[Editor's note: This is the second of a two-part series.]
Gay and lesbian staffers have taken key roles ranging from public outreach to battleground state strategy in the campaign already underway to re-elect President Obama to the White House in 2012.
The Washington Blade interviewed four gay and lesbian staffers working to re-elect Obama from the campaign headquarters in Chicago. This article is the second in a two-part series and features interviews with two of the campaign workers: Jamie Citron, LGBT vote director for Project Vote, and Karine Jean-Pierre, deputy battleground states director.
As LGBT vote director for Project Vote, Citron, who’s 28 and gay, is focused on monitoring the news developments and needs of the LGBT community. Established in August, Project Vote is the Obama campaign’s initiative aimed at encouraging participation among Democratic base constituencies, including LGBT Americans.
“Usually when I first make it into the office, it’s trying to catch up on the community,” Citron said. “It’s seeing what the conversations are, what the buzz was overnight on the listservs. It’s about reading the blogs and reading the LGBT press and seeing what the top lines of the stories are today.”
Other daily duties for Citron are meeting with the rest of the Project Vote team to discuss the best ways for taking the Obama campaign’s messages to the Democratic Party’s constituencies — as well as integrating the concerns of those constituencies into the campaign.
“Most important to me in my mind, each of us kind of figures out how we can work together across constituencies and make sure that we are engaging people as whole people instead of just focusing on one block at a time,” Citron said.
Citron’s role with the Obama campaign is similar to his previous role at the Democratic National Committee, where he served as director of the LGBT leadership council. Citron, who was also involved in the 2008 campaign, said he transferred back to the campaign to take a more direct role in the “engine working the campaign” to re-elect Obama.
A Chicago native, Citron said he also wanted to return to the Windy City to be closer to his boyfriend of three years, Tyler, who’s 30 and a lawyer living in the area. The two met in 2007 at an Obama fundraiser. Citron asked that Tyler’s last name be withheld.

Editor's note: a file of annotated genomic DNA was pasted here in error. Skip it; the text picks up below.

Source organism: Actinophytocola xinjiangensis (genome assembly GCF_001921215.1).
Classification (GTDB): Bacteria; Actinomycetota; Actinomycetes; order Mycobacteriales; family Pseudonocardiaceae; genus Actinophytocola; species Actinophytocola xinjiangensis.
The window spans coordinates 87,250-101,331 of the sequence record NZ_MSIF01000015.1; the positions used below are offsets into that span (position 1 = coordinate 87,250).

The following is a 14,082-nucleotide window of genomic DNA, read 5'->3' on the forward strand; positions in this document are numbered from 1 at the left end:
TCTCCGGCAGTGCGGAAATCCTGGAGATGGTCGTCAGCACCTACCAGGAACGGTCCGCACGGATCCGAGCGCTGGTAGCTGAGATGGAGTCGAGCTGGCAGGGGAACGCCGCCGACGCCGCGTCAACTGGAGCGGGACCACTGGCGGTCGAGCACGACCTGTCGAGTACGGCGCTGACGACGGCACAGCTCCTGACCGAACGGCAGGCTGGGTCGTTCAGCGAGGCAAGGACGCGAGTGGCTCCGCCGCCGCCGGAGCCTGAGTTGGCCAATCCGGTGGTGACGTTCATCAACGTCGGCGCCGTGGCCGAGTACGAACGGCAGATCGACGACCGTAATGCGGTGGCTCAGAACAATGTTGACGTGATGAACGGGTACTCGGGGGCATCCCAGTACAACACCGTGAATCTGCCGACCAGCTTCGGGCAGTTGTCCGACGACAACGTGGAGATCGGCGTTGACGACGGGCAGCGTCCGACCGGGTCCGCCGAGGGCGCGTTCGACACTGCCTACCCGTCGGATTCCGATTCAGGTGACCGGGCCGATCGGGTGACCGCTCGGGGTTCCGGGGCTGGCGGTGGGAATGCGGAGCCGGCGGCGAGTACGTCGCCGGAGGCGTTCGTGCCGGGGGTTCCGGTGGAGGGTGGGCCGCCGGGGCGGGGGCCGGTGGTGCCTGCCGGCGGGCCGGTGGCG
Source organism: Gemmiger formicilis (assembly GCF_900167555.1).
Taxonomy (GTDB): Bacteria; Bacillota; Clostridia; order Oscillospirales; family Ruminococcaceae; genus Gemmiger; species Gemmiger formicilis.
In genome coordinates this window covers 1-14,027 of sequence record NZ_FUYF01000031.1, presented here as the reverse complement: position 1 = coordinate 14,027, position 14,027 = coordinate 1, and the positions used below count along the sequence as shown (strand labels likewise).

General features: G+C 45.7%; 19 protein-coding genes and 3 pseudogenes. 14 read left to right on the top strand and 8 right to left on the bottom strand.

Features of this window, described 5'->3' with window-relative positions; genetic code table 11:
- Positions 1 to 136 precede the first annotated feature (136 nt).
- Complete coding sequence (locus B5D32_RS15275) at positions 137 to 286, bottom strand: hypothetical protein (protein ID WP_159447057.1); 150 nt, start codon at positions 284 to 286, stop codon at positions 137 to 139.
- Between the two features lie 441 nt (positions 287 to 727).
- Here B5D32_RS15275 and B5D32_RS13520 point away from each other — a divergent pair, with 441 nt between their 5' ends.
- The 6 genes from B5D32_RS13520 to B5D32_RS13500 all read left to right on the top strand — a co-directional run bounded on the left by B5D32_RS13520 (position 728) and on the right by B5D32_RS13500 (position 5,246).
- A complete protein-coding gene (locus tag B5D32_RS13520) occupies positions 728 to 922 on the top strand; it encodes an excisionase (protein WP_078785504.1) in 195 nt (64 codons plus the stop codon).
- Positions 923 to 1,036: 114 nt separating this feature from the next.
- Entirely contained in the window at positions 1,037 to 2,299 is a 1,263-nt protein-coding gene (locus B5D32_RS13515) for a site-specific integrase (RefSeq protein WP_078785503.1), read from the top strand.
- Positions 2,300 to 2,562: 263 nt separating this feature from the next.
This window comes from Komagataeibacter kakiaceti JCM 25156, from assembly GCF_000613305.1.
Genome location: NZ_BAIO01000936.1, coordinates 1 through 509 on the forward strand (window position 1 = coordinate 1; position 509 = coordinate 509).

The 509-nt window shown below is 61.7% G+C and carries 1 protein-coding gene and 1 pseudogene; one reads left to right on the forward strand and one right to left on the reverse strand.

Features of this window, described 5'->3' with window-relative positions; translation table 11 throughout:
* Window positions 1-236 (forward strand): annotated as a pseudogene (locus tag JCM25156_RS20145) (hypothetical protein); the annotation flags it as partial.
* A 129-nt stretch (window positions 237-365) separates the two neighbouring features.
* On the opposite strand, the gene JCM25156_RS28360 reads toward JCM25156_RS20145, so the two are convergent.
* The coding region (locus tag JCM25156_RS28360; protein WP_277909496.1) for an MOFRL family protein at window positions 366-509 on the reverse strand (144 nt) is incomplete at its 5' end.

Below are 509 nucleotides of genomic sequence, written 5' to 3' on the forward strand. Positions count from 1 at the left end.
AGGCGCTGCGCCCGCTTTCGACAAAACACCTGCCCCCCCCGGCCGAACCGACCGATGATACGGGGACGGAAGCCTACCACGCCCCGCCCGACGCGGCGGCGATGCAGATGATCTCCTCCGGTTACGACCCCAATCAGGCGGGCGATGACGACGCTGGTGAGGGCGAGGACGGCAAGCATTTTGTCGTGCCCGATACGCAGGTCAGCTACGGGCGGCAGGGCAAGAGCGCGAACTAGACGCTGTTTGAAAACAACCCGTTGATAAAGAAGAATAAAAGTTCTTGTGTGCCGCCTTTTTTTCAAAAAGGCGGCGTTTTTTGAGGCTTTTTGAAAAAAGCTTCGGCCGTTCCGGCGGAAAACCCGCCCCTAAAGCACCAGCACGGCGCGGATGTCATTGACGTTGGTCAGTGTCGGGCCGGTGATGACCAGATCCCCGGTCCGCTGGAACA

The scope of Jean-Pierre’s role is somewhat larger as she develops campaign strategy for the battleground states in 2012. A key task: providing resources to states and figuring out the best way for them to get the word out for the campaign.
“To me, getting the president re-elected right now is the most important thing that I can be doing with my life,” Jean-Pierre said.
Jean-Pierre’s role is similar to her duties in 2008 as the Obama campaign’s southern political director. Upon Obama’s election, Jean-Pierre, a lesbian, became White House liaison to the Labor Department and later became regional director in the White House Office of Political Affairs.
For Jean-Pierre, the decision to work as part of the 2012 campaign as opposed to staying at the White House was an easy one.
Under the Obama administration, the LGBT community has seen significant achievements, including passage an expanded federal hate crimes law and repeal of “Don’t Ask, Don’t Tell.” In February, Obama declared that the Defense of Marriage Act is unconstitutional — after initially defending the anti-gay law in court — and has been filing legal briefs against the statute.
Still, Obama has yet to fulfill all promises to the LGBT community on which he campaigned in 2008. One notable outstanding goal is passage of the Employment Non-Discrimination Act. Obama’s lack of support of same-sex marriage continues to disappoint LGBT advocates.
But those working on the Obama campaign maintain has been a friend to the community and will continue to be an LGBT advocate during a second term in office.
As a recent example of support, Citron cited the news of the Obama administration reasserting that DOMA is unconstitutional in a legal brief against the anti-gay statute in the case of Windsor v. United States as well as an announcement that the Department of Homeland Security will work to take foreign nationals in same-sex relationships out of the deportation pipeline.
“I think the conversation between the LGBT community and the president certainly has been robust over the three years, and I think a lot of good things have come out about it,” Citron said. “Is the conversation finished? No. But I think it’s important that we acknowledge all that has come out from that and all that continues to come out.”
Campaign workers may also have their work cut out for them in convincing the general public to send the president back to the White House. According to recent polls, Obama’s approval ratings are at an all-time low. A Gallup poll published over the weekend found the president’s approval rating stands at just 42 percent.
Citron maintained LGBT people should be part of the effort to re-elect Obama.
“I think that the LGBT community could agree with me when I say I know that a second Obama term means more forward progress, whereas with a Republican entering the White House in 2012, not only does that signal the end to that progress, but it signals the start of a backwards march,” Citron said. “I think that’s something we should all be concerned about.”